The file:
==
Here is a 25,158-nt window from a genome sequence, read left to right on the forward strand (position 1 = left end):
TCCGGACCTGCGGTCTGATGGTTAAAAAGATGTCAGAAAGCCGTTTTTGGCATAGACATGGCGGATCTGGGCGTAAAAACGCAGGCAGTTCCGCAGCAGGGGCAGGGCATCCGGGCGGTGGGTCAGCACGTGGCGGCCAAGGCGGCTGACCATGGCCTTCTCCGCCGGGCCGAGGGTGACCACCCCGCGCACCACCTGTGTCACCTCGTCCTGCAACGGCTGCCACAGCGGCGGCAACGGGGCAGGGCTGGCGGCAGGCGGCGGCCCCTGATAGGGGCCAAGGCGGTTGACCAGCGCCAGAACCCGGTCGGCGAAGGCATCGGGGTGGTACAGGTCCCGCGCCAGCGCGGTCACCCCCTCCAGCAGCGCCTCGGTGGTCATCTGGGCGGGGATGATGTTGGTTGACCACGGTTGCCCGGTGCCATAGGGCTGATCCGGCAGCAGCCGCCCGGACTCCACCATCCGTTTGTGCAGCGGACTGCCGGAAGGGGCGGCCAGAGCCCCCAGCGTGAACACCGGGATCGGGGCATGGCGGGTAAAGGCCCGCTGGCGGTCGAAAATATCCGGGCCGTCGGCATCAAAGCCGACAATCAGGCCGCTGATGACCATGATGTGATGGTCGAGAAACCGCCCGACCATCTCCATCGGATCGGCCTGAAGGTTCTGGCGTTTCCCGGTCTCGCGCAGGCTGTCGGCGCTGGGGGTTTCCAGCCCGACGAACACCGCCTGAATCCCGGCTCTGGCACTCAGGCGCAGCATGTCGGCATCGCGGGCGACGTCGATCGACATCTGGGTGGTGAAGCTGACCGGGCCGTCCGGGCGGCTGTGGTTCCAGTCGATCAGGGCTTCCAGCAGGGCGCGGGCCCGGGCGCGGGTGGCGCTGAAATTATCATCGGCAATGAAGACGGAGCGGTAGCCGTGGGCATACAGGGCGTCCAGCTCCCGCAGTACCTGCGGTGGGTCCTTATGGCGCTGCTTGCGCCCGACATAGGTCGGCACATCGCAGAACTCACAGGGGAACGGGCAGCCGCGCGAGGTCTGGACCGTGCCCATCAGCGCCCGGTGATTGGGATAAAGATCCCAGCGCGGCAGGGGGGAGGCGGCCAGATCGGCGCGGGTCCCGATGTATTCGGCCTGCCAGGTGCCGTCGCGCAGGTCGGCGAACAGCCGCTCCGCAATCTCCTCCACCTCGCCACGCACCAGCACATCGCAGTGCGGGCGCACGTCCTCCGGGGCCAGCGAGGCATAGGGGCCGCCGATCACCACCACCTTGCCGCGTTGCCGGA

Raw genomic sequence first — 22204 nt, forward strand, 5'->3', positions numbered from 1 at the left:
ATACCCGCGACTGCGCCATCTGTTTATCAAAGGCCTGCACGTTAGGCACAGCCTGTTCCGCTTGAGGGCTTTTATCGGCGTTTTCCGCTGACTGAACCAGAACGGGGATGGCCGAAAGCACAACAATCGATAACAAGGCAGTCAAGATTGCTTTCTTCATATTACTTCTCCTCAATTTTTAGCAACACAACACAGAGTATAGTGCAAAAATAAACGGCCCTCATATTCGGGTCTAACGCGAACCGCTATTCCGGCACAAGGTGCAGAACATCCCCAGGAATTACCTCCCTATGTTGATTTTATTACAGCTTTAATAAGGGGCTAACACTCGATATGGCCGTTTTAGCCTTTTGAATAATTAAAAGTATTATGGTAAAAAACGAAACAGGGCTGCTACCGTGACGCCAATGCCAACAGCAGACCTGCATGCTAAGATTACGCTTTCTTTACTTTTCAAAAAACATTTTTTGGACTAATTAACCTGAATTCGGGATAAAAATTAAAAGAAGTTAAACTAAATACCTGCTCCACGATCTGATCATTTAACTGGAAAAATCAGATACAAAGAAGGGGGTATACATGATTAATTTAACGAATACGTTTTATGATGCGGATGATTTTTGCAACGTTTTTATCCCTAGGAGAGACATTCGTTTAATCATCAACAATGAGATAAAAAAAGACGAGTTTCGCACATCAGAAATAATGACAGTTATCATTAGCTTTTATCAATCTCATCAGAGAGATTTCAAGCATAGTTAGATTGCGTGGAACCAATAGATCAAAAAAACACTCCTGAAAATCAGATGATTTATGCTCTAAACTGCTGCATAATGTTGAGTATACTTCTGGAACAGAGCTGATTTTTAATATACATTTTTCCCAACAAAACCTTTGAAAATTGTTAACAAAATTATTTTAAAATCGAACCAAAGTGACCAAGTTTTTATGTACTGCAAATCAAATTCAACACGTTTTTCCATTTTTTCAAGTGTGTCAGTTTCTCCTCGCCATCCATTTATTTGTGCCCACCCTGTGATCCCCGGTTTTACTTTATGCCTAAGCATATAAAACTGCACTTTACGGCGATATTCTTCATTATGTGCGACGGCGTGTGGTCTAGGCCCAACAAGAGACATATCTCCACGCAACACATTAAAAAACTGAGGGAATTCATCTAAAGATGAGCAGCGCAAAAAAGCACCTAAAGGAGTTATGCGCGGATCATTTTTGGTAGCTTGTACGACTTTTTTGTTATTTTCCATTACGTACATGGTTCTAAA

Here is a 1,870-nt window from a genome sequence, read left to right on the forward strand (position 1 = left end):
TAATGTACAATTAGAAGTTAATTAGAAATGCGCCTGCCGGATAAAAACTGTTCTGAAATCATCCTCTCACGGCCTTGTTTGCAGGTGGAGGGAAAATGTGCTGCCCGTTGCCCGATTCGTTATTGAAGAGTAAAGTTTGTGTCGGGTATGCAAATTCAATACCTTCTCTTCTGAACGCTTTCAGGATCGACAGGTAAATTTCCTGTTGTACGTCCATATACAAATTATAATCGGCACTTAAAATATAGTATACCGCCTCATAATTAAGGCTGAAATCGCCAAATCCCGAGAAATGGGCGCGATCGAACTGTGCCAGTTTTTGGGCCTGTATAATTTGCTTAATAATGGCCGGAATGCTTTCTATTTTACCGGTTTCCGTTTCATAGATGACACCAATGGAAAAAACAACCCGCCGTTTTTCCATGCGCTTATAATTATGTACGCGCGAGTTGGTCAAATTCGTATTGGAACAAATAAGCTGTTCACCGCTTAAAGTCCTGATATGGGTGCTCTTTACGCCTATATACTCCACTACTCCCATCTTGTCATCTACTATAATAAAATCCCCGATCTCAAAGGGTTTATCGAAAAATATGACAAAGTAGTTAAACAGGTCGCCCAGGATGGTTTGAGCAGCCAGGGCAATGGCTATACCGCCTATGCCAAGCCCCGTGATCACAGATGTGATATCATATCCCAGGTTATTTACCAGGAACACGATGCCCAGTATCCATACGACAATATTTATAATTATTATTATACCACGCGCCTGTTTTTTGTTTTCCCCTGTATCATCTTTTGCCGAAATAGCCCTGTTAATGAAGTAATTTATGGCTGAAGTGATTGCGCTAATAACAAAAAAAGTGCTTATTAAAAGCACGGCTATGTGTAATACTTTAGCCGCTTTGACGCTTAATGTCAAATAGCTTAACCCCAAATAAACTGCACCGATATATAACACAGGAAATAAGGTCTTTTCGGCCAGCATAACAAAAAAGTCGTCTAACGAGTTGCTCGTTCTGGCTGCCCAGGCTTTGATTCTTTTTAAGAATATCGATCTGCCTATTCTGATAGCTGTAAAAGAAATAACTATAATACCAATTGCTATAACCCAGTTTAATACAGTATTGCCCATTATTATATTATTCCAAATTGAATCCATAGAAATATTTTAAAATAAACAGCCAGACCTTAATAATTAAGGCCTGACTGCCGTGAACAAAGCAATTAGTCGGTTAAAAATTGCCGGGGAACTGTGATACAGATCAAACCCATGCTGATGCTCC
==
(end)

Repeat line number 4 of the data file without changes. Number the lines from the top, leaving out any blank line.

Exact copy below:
ATACCCGCGACTGCGCCATCTGTTTATCAAAGGCCTGCACGTTAGGCACAGCCTGTTCCGCTTGAGGGCTTTTATCGGCGTTTTCCGCTGACTGAACCAGAACGGGGATGGCCGAAAGCACAACAATCGATAACAAGGCAGTCAAGATTGCTTTCTTCATATTACTTCTCCTCAATTTTTAGCAACACAACACAGAGTATAGTGCAAAAATAAACGGCCCTCATATTCGGGTCTAACGCGAACCGCTATTCCGGCACAAGGTGCAGAACATCCCCAGGAATTACCTCCCTATGTTGATTTTATTACAGCTTTAATAAGGGGCTAACACTCGATATGGCCGTTTTAGCCTTTTGAATAATTAAAAGTATTATGGTAAAAAACGAAACAGGGCTGCTACCGTGACGCCAATGCCAACAGCAGACCTGCATGCTAAGATTACGCTTTCTTTACTTTTCAAAAAACATTTTTTGGACTAATTAACCTGAATTCGGGATAAAAATTAAAAGAAGTTAAACTAAATACCTGCTCCACGATCTGATCATTTAACTGGAAAAATCAGATACAAAGAAGGGGGTATACATGATTAATTTAACGAATACGTTTTATGATGCGGATGATTTTTGCAACGTTTTTATCCCTAGGAGAGACATTCGTTTAATCATCAACAATGAGATAAAAAAAGACGAGTTTCGCACATCAGAAATAATGACAGTTATCATTAGCTTTTATCAATCTCATCAGAGAGATTTCAAGCATAGTTAGATTGCGTGGAACCAATAGATCAAAAAAACACTCCTGAAAATCAGATGATTTATGCTCTAAACTGCTGCATAATGTTGAGTATACTTCTGGAACAGAGCTGATTTTTAATATACATTTTTCCCAACAAAACCTTTGAAAATTGTTAACAAAATTATTTTAAAATCGAACCAAAGTGACCAAGTTTTTATGTACTGCAAATCAAATTCAACACGTTTTTCCATTTTTTCAAGTGTGTCAGTTTCTCCTCGCCATCCATTTATTTGTGCCCACCCTGTGATCCCCGGTTTTACTTTATGCCTAAGCATATAAAACTGCACTTTACGGCGATATTCTTCATTATGTGCGACGGCGTGTGGTCTAGGCCCAACAAGAGACATATCTCCACGCAACACATTAAAAAACTGAGGGAATTCATCTAAAGATGAGCAGCGCAAAAAAGCACCTAAAGGAGTTATGCGCGGATCATTTTTGGTAGCTTGTACGACTTTTTTGTTATTTTCCATTACGTACATGGTTCTAAA